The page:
(by Josiah Ryan, CNSNews.com) – Citing the popularity of Sen. Barack Obama and concern about the U.S economy, Sen. Charles Schumer (D-N.Y.), chairman of the Democratic Senatorial Campaign Committee (DSCC), suggested to CNSNews.com that Democrats could win a 60-seat majority in the Senate and defeat current Republican Leader Mitch McConnell in next month’s election.
“The wind is more strongly at our back than ever,” Schumer said at a Capitol Hill press conference on Tuesday. “The message of economic change is just succeeding everywhere.
“Over the last few weeks you have seen a huge change in our direction as voters – who are deeply unhappy with Bush’s polices and with the Republican senators who backed them – are now focused on the economic turmoil,” he added.
Schumer also told CNSNews.com that the “odds” of capturing a veto-proof, filibuster-proof majority of 60 seats in the Senate “keep getting better.”
“I don’t know, but the odds keep getting better,” Schumer told CNSNews.com when asked if he thought Democrats would gain a supermajority in the Senate. “It’s too early to tell, but the odds are certainly better than they were two weeks ago, and they keep getting better.”
Schumer said he will not publicly predict winning 60 seats, but the thought of winning has crossed his mind.
“I don’t know, but when I say my prayers at night, maybe,” Schumer said in jest when a reporter asked him if he was revising his predictions of possible Democratic victories.
If Senate Democrats attain a 60-vote majority in the elections, certain parliamentarian devices, such as filibuster and objection, which are generally available to the minority party, could become nearly impossible for Republicans to employ.
With such a majority, Democrats would also be able to override presidential vetoes.
Schumer also told CNSNews.com that it is “fair to say” that the DSCC is focusing more of its funds on winning the senatorial race in Kentucky between Senate Minority Leader Mitch McConnell and Democratic nominee Bruce Lunsford.
“It’s an ‘even Steven’ race,” said Schumer. “We believe we can win in that state, and we are devoting our resources to that end. McConnell is part of the Washington establishment, and this election is about change.”
The Louisville-based newspaper Courier-Journal reported on Wednesday that McConnell’s lead had been cut to just one point, in part because of his support for the $700 billion financial bailout, which passed the Senate on Oct. 2.
Meanwhile, Republicans are maintaining a positive face about their prospects in the elections.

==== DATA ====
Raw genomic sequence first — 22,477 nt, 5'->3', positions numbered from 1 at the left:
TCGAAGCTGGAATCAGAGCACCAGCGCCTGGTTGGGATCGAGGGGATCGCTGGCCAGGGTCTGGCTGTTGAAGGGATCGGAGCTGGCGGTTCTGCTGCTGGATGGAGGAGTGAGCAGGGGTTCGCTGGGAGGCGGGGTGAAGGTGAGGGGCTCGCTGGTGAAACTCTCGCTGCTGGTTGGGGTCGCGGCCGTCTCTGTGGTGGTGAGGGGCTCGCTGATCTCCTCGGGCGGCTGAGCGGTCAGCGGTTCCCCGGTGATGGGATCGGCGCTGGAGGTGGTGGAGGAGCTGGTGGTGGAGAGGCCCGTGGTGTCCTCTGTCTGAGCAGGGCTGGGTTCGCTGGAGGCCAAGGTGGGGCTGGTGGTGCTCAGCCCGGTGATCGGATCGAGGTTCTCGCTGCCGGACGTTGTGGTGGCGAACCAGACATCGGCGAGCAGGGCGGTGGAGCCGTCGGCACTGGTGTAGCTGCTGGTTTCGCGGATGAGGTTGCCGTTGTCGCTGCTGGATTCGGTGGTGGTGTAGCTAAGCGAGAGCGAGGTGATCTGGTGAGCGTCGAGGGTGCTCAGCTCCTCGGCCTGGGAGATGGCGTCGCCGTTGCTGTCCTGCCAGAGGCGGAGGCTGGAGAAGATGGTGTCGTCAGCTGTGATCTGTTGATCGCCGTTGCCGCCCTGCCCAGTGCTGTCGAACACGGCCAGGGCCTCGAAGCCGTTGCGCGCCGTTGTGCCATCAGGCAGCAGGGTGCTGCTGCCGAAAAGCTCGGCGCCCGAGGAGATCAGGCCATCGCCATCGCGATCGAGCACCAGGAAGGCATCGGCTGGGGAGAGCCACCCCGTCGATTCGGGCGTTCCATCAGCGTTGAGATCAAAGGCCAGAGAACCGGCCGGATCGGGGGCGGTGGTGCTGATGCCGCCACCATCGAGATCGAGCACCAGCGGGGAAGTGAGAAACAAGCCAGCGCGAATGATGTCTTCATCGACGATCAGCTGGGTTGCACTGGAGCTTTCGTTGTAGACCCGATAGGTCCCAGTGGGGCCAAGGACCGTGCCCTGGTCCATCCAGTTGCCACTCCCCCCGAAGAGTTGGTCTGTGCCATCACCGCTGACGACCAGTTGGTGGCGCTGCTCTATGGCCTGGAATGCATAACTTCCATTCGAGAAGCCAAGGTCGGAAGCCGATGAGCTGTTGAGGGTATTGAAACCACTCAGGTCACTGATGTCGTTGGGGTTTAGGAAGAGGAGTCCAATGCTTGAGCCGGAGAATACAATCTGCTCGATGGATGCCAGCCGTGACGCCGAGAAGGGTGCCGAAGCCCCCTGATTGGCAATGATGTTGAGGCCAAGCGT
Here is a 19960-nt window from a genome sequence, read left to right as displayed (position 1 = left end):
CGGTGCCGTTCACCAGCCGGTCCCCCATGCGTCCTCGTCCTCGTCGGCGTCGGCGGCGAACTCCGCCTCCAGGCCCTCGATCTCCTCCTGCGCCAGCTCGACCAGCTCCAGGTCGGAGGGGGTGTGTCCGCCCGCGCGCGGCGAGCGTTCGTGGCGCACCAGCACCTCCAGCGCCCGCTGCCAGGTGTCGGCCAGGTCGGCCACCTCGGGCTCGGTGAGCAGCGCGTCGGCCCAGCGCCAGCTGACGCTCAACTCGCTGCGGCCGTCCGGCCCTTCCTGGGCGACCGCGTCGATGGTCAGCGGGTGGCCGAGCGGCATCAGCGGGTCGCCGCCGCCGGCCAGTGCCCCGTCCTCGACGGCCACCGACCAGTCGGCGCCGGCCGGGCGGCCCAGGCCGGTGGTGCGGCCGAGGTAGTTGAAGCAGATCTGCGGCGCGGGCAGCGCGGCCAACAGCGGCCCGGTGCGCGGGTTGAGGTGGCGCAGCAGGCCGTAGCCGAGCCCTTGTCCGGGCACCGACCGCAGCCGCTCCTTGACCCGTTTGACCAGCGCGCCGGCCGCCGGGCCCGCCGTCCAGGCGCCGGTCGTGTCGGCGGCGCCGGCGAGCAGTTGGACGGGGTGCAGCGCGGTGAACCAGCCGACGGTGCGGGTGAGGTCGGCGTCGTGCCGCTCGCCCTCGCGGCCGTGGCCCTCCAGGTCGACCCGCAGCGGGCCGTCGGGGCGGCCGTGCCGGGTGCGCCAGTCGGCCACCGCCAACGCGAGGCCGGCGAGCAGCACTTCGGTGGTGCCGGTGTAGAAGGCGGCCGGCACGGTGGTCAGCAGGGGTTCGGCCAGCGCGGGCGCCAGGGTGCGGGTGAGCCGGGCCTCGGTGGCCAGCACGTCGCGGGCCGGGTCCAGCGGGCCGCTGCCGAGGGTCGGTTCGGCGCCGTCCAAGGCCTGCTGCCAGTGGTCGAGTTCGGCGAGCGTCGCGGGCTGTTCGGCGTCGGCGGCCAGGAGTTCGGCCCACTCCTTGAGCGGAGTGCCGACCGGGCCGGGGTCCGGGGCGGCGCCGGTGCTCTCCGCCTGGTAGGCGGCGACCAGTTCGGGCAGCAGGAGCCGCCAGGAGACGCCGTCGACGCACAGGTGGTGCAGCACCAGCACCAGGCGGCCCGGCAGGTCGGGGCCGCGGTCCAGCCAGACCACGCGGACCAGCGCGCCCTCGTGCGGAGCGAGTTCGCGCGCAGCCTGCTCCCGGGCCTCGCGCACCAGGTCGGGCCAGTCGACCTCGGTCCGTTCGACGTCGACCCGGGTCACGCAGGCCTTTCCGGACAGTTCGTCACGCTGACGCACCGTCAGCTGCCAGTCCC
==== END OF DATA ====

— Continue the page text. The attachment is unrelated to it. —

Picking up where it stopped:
“Two seats to capture the Senate,” several ads on the official National Republican Senatorial Committee (NRSC) site read.
Schumer said that the popularity of Obama and the fact that McCain is “unlikable” is helping Democratic campaigns.
“Obama appears more presidential,” said Schumer. “He [McCain] is not empathetic with people, and I respect what he has been through, but he is not the most likeable guy.”
The NRSC, which is led by Sen. John Ensign (R-Nev.), did not return inquiries from CNSNews.com for comment as this story went to press.

All original CNSNews.com material, copyright 1998-2008 Cybercast News Service. Reprinted here with permission from CNSNews. Visit the website at CNSNews.com.


1. Who is Charles Schumer?

2. For what reasons does Mr. Schumer believe the Democrats could win a 60 seat majority in Congress?

3. Do an internet search for the DSCC (Democratic Senatorial Campaign Committee) and the NRSC (National Republican Senatorial Committee) websites. What is the purpose of each committee?

4. Define supermajority. (Give definitions from at least 2 different dictionary sources.)

5. How will the Republicans in the Senate (and the White House if McCain wins) be affected if Senate Democrats win a supermajority?

6. Re-read paragraphs 15-16. Do you agree with Sen. Schumer’s assertion? Explain your answer.


Read about Senate races taking place in your state from the Republican perspective by visiting the NRSC website at nrsc.org/races.

Read about Senate races taking place in your state from the Democratic perspective by visiting the DSCC website at dscc.org/races.

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